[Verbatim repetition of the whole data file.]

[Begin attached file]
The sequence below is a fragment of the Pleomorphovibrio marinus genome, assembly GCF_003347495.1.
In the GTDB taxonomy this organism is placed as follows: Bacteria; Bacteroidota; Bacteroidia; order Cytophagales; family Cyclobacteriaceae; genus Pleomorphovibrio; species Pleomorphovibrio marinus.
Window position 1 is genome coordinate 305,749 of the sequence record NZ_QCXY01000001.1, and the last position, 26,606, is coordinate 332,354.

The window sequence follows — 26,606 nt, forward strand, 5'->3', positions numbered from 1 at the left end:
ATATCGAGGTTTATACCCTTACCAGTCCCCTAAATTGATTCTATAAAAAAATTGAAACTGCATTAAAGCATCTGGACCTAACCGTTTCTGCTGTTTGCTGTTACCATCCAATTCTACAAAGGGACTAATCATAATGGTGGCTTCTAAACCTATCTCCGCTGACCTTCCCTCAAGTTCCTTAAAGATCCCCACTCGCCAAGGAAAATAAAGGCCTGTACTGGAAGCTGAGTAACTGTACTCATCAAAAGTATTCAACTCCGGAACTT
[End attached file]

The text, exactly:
The sequence below is a fragment of the Pleomorphovibrio marinus genome, assembly GCF_003347495.1.
In the GTDB taxonomy this organism is placed as follows: Bacteria; Bacteroidota; Bacteroidia; order Cytophagales; family Cyclobacteriaceae; genus Pleomorphovibrio; species Pleomorphovibrio marinus.
Window position 1 is genome coordinate 305,749 of the sequence record NZ_QCXY01000001.1, and the last position, 26,606, is coordinate 332,354.

The window sequence follows — 26,606 nt, forward strand, 5'->3', positions numbered from 1 at the left end:
ATATCGAGGTTTATACCCTTACCAGTCCCCTAAATTGATTCTATAAAAAAATTGAAACTGCATTAAAGCATCTGGACCTAACCGTTTCTGCTGTTTGCTGTTACCATCCAATTCTACAAAGGGACTAATCATAATGGTGGCTTCTAAACCTATCTCCGCTGACCTTCCCTCAAGTTCCTTAAAGATCCCCACTCGCCAAGGAAAATAAAGGCCTGTACTGGAAGCTGAGTAACTGTACTCATCAAAAGTATTCAACTCCGGAACTT